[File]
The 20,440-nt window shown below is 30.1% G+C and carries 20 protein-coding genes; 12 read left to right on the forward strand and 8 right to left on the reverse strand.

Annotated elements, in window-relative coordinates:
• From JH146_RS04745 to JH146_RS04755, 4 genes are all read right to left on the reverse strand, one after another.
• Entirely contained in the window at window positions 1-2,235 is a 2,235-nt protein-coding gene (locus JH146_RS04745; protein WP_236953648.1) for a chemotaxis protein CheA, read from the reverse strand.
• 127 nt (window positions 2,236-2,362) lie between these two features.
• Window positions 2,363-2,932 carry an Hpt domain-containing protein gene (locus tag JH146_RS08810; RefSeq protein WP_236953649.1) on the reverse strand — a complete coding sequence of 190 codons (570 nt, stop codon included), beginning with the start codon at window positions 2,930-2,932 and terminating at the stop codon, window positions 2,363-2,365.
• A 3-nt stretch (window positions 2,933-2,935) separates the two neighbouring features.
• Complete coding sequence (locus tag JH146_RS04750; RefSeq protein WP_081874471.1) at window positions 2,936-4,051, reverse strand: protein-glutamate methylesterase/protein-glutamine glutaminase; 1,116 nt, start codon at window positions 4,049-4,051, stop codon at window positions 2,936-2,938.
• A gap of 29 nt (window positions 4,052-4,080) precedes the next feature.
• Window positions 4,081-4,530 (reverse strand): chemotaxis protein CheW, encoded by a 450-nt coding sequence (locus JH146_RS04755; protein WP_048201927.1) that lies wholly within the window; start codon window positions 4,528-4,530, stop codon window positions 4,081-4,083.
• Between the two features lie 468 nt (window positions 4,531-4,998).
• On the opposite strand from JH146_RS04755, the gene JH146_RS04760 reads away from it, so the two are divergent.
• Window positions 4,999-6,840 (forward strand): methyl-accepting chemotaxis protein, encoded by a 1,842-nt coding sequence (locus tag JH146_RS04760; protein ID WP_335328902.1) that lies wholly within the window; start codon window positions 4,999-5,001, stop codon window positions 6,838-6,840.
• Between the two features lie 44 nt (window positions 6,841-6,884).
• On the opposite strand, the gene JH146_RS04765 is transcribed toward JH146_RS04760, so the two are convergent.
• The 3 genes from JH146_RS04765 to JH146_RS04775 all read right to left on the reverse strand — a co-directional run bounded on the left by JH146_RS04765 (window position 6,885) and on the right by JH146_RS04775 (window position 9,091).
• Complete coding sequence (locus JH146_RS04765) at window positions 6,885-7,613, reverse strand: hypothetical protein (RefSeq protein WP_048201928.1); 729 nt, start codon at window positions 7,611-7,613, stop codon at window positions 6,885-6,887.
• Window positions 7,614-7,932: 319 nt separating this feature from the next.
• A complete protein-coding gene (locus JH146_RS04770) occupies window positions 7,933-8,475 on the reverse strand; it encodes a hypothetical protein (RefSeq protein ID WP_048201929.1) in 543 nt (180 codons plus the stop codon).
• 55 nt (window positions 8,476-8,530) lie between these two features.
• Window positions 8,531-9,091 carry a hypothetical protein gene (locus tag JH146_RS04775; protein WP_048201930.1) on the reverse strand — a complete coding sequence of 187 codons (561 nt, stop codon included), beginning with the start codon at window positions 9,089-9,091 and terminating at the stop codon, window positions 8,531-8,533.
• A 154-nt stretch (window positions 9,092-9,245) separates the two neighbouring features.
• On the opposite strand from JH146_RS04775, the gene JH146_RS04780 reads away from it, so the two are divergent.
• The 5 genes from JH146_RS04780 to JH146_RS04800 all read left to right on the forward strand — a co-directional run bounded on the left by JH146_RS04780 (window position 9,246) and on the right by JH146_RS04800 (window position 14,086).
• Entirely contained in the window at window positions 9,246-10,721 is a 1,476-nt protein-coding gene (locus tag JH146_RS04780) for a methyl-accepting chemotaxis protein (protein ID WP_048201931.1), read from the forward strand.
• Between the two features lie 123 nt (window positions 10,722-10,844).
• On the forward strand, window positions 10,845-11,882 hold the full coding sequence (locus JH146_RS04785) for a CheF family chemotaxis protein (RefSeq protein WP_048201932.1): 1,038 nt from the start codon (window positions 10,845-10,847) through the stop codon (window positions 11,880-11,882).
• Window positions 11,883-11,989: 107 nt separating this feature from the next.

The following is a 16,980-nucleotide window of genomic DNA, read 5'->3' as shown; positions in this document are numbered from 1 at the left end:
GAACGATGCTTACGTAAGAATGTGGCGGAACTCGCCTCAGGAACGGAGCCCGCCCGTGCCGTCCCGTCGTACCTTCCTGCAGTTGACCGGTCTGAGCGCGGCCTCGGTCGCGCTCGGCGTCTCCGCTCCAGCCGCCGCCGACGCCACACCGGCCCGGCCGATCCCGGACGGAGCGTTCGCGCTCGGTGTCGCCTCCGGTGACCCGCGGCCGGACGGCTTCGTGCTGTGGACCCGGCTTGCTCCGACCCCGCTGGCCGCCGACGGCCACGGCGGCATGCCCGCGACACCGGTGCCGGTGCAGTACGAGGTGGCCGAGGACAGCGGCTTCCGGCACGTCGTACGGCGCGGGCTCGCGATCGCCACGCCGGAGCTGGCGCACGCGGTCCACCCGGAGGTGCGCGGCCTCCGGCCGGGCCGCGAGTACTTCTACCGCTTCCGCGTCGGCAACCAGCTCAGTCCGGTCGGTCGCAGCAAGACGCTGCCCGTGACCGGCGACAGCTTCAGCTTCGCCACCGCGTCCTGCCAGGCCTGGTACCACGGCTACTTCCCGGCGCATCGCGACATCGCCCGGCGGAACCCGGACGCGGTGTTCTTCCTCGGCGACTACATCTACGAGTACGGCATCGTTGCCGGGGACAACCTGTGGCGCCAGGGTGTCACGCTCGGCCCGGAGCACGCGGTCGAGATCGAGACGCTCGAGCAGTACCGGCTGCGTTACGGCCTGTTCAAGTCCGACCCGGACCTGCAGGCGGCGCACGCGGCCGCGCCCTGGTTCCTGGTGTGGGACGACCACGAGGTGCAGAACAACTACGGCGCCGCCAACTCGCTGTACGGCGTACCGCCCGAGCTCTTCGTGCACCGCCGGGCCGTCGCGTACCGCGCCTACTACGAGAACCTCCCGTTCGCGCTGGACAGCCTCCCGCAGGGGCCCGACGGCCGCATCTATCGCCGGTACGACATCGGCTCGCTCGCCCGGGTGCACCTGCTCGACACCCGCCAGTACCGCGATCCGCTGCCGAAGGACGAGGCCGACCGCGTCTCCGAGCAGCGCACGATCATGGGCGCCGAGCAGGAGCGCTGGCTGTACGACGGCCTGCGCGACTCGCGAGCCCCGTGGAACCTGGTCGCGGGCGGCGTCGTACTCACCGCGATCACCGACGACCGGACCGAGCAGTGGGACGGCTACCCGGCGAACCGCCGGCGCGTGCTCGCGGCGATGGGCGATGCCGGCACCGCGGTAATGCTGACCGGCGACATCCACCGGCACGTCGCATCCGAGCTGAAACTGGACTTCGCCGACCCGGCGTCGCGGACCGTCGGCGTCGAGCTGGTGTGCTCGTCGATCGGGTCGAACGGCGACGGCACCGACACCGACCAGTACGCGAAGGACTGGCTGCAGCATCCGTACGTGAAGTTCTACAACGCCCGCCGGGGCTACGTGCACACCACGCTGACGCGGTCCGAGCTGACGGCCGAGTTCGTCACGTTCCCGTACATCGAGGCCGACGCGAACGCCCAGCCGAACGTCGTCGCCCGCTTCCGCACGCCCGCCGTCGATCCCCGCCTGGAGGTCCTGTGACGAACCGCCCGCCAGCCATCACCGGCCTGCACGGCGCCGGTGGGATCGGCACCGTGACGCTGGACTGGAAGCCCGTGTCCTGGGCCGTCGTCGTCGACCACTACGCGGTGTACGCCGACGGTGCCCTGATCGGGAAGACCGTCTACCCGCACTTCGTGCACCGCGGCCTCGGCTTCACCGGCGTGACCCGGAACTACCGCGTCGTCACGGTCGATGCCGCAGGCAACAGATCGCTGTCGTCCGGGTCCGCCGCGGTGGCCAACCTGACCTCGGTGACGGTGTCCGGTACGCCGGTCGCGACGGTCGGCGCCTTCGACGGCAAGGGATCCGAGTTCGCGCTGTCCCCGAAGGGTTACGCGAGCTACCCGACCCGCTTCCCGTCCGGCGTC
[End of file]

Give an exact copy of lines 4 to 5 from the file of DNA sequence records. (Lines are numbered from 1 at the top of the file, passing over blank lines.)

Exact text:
• Entirely contained in the window at window positions 1-2,235 is a 2,235-nt protein-coding gene (locus JH146_RS04745; protein WP_236953648.1) for a chemotaxis protein CheA, read from the reverse strand.
• 127 nt (window positions 2,236-2,362) lie between these two features.